The 2010’s were a decade of change for me as well. Quite literally. I started the decade as a high school student who thought I had a cushy after-school job selling basketball tickets and that I was going to be a bestselling author by the time I was 25. I graduated high school, went to college and dealt with all the growth and crazy and learning that comes with it. I went on a study abroad trip, moved to my first apartment, and graduated again. I went to Germany for an internship, and then came home for the nadir of the decade, where I dealt with a horrific job search and back pain. I finally got my job and my old place. My health improved, though at some point I did develop a nasty anxiety disorder. I visited haunted locations I’d always dreamed of visiting. I got my driver’s license and my car.

At some point, I stopped being a kid and started being an adult. And along the way, I found this amazing community of writers and bloggers and readers and published books and short stories along the way, including Rose this past summer. It’s been kind of crazy.

And for the most part, the decade was good. Yeah, there were some bad times, but the good are what I remember the most. Mostly because the good was the result of my own hard work and perseverance.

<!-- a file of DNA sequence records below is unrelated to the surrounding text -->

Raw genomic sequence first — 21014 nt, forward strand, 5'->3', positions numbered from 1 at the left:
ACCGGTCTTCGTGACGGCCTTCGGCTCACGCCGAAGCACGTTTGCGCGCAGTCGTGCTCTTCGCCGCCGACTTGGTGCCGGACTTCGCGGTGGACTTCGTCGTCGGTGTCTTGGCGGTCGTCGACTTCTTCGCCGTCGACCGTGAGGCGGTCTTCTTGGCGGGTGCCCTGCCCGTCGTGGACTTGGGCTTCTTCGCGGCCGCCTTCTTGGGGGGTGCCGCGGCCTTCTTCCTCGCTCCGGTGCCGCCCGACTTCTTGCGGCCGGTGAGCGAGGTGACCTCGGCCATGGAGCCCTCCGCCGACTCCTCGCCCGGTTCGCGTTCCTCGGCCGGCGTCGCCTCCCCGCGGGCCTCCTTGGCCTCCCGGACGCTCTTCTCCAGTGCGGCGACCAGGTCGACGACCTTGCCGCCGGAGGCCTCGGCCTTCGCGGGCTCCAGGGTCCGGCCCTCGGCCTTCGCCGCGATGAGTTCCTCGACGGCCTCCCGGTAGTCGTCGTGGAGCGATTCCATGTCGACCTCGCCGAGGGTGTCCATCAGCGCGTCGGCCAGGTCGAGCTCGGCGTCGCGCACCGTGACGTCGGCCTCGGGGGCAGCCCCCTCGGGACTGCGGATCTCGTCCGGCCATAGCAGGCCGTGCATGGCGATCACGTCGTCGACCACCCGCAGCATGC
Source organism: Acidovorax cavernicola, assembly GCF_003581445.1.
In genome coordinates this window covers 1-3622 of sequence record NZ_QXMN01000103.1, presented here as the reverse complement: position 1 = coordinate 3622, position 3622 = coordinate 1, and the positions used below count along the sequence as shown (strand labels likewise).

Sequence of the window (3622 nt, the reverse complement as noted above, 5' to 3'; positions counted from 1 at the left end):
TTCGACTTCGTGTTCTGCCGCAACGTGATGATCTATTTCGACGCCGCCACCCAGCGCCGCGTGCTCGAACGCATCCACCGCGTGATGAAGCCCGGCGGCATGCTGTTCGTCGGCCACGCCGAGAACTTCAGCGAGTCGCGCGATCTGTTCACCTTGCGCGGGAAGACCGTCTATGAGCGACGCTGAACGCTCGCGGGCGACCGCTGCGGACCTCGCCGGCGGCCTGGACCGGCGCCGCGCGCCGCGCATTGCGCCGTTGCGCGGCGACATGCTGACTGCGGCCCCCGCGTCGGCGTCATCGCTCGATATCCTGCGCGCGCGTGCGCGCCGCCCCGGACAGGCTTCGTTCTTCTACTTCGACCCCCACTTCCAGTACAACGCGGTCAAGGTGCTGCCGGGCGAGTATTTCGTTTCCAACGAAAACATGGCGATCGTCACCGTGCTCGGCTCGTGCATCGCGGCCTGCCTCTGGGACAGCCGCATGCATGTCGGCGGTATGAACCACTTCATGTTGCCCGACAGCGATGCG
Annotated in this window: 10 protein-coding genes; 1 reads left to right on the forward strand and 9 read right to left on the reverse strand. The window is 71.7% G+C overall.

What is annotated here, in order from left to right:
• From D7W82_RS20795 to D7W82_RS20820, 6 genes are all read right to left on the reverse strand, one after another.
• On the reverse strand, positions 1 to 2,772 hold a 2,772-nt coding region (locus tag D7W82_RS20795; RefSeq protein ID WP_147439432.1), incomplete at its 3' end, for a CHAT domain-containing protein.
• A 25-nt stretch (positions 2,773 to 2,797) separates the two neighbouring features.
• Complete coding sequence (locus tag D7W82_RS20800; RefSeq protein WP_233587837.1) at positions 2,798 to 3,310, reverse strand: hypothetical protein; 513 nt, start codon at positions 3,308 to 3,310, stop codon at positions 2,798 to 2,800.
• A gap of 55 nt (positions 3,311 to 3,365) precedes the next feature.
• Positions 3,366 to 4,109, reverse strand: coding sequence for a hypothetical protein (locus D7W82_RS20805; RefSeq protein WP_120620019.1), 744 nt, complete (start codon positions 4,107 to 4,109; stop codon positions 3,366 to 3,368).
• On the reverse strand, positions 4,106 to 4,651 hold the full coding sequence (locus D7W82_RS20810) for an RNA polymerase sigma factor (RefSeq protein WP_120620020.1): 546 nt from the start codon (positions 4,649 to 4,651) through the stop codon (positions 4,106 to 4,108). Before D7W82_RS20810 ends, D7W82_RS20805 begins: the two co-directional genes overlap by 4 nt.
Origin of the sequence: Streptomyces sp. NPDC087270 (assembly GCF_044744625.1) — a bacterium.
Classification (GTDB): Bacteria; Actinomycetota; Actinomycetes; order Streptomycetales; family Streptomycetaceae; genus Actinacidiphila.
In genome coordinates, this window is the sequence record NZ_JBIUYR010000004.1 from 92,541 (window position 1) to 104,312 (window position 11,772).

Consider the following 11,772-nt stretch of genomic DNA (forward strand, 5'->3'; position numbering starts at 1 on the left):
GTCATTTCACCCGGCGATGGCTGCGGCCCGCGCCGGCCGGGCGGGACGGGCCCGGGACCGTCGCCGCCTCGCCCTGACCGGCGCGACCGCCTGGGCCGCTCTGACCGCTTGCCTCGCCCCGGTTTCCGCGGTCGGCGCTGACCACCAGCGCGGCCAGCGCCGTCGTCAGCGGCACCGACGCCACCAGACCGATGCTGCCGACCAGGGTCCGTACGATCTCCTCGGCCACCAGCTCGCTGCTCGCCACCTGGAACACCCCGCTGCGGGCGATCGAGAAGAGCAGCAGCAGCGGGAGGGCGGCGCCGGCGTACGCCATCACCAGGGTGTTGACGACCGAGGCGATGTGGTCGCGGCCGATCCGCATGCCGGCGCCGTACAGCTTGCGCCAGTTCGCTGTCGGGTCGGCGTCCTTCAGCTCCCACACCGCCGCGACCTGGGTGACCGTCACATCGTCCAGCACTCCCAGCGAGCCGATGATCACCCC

And as the new Roaring Twenties approach (hopefully they’ll be roaring because they’re fun, and not because of nuclear missiles being launched everywhere), there’s something we should all keep in mind. I know the future seems bleak and scary. Believe me, all I have to do is look at the news to be reminded of that fact. But we have the power to make good things happen. I’ve seen amazing things happen just through sheer effort. And when you take a step towards what you want to see in the world, you’ll see the world come together to help you along.

So as we end this year 44 days from now and enter a new decade, just remember to keep your chin up. You have the power to make the changes you want to see. And when you take those steps, you’ll be amazed at what you accomplish.

Well, this post is getting super long. I’ll cut off here and say see you Thursday at the latest. Until next time, my Followers of Fear, pleasant nightmares!

*Normally I’d reserve this sort of post for New Year’s. However, I’ve noticed that, probably because of the holidays, those posts don’t get that many readers. So I figure I might as well get my thoughts out now before we’re all caught up in our personal lives and can’t spare any time to read blog posts.